The Government reveals that unreleased files relating to child abuse allegations do exist which name key Westminster figures.
Key Westminster figures from the 1970s and 1980s have been named in a series of Government child abuse documents.
After months of requests from Sky News the Government has revealed that papers exist that relate to Margaret Thatcher’s former parliamentary secretary Sir Peter Morrison, former Home Secretary Leon Brittan, former diplomat Sir Peter Hayman and former minister Sir William van Straubenzee.
All four have passed away and the contents of the papers have not been revealed.
In January Sky News forced the Government to release the details of a file prepared for Mrs Thatcher’s office on the ‘unnatural sexual’ behaviours of one of the men Sir Peter Hayman.
The new batch of file names reveal there were further Government papers relating to the former MI6 man and career diplomat.
An NSPCC spokesman said: “This is a clear illustration, as the original review revealed, of the misplaced priorities of those operating at highest levels of government, where people simply weren’t thinking about crimes against children and the consequences of those crimes in the way that we would expect them to.”
The revelation comes after the Wanless and Whittam review was prevented from finding the relevant Government papers during searches of Westminster departments last year.
The Cabinet Office apologised for the ‘flaw’ in the way they responded to the request for information.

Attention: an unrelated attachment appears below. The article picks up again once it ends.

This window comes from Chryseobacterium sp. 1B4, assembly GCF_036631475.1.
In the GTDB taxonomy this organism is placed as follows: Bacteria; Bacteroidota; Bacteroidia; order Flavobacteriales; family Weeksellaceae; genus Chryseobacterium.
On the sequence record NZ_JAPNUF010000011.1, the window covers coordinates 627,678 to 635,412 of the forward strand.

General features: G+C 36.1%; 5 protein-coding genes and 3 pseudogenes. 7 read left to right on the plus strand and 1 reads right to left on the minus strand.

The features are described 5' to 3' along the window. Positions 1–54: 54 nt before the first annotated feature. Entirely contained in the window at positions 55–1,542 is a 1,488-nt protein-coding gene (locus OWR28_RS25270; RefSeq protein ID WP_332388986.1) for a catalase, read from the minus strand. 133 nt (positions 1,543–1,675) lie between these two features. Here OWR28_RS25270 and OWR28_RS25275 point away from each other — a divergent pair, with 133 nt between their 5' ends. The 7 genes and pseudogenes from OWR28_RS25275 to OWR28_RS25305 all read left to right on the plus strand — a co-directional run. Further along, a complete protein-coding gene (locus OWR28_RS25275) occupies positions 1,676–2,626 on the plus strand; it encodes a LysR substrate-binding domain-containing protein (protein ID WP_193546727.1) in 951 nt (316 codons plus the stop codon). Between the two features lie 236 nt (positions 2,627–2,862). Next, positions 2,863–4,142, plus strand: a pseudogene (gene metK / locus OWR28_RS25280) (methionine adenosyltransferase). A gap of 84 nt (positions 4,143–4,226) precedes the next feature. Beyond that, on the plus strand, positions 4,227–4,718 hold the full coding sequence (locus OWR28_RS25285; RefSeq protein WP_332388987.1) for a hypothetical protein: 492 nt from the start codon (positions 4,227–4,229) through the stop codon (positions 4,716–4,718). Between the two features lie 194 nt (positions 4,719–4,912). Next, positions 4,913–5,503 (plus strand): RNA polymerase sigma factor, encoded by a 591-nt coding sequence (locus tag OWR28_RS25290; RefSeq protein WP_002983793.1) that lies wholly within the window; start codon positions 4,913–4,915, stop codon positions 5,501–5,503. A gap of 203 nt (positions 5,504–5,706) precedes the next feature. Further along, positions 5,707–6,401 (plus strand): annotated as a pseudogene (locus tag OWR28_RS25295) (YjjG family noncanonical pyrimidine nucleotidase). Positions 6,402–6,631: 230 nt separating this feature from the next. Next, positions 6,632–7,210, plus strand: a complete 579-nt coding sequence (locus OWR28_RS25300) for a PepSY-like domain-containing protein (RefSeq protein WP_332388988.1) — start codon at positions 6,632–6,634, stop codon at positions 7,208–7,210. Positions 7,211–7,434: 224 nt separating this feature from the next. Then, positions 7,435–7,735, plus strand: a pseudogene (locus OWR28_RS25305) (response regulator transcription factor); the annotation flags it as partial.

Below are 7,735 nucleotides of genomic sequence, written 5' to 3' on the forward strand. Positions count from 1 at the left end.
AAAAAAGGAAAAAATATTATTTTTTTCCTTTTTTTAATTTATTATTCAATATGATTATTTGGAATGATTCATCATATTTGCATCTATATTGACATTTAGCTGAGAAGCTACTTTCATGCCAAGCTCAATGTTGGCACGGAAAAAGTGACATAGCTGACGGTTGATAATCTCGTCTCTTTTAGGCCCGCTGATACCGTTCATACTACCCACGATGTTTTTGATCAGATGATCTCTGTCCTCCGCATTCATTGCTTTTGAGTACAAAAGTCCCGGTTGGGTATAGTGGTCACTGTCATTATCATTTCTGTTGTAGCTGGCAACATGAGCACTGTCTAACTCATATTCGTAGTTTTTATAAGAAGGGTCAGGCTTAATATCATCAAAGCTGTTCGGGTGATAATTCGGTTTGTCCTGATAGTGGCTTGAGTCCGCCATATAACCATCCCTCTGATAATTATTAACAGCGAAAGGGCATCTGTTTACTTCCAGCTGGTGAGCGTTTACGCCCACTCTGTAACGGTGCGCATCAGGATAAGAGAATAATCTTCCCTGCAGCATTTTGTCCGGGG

Permanent Secretary Richard Heaton wrote to Whittam and Wanless in May saying: “I deeply regret that the Cabinet Office failed to identify the papers in question when you first asked for them.”
NSPCC chief executive Peter Wanless told Sky News: “We were concerned and disappointed that the Cabinet Office was aware of this separate store of papers and yet informed us that they weren’t.”
The papers also reveal that the Kincora children’s home in Northern Ireland was at the heart of further correspondence involving the security services.
Allegations of abuse and trafficking of children to England have centred on the home in Belfast.
The papers reveal former intelligence officer Colin Wallace raised concerns about abuse at Kincora – the papers had been stored by the Cabinet Office.
The contents of the papers have still not been revealed but have been shared with the police and will be passed to the Child Abuse Inquiry led by Justice Lowell Goddard.
Source: Sky News